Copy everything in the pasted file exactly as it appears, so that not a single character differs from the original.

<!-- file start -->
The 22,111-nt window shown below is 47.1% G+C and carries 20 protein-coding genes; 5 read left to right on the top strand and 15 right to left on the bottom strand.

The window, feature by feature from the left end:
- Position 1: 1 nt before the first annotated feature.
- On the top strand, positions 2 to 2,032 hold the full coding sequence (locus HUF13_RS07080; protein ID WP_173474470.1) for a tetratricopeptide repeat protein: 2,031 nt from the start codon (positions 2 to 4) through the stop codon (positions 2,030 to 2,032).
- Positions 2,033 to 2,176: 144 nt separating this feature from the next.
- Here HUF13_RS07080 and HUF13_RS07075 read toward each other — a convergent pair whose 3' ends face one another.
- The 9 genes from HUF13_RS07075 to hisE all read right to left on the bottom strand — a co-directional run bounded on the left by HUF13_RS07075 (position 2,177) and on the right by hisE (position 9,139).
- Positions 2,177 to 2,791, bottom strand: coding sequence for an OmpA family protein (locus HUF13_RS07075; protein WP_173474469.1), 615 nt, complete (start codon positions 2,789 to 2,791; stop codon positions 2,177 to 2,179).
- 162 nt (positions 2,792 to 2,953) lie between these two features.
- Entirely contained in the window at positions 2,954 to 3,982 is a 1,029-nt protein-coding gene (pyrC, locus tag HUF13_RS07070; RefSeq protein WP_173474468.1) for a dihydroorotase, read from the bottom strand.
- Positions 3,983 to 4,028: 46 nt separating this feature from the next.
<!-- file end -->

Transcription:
The 22,111-nt window shown below is 47.1% G+C and carries 20 protein-coding genes; 5 read left to right on the top strand and 15 right to left on the bottom strand.

The window, feature by feature from the left end:
- Position 1: 1 nt before the first annotated feature.
- On the top strand, positions 2 to 2,032 hold the full coding sequence (locus HUF13_RS07080; protein ID WP_173474470.1) for a tetratricopeptide repeat protein: 2,031 nt from the start codon (positions 2 to 4) through the stop codon (positions 2,030 to 2,032).
- Positions 2,033 to 2,176: 144 nt separating this feature from the next.
- Here HUF13_RS07080 and HUF13_RS07075 read toward each other — a convergent pair whose 3' ends face one another.
- The 9 genes from HUF13_RS07075 to hisE all read right to left on the bottom strand — a co-directional run bounded on the left by HUF13_RS07075 (position 2,177) and on the right by hisE (position 9,139).
- Positions 2,177 to 2,791, bottom strand: coding sequence for an OmpA family protein (locus HUF13_RS07075; protein WP_173474469.1), 615 nt, complete (start codon positions 2,789 to 2,791; stop codon positions 2,177 to 2,179).
- 162 nt (positions 2,792 to 2,953) lie between these two features.
- Entirely contained in the window at positions 2,954 to 3,982 is a 1,029-nt protein-coding gene (pyrC, locus tag HUF13_RS07070; RefSeq protein WP_173474468.1) for a dihydroorotase, read from the bottom strand.
- Positions 3,983 to 4,028: 46 nt separating this feature from the next.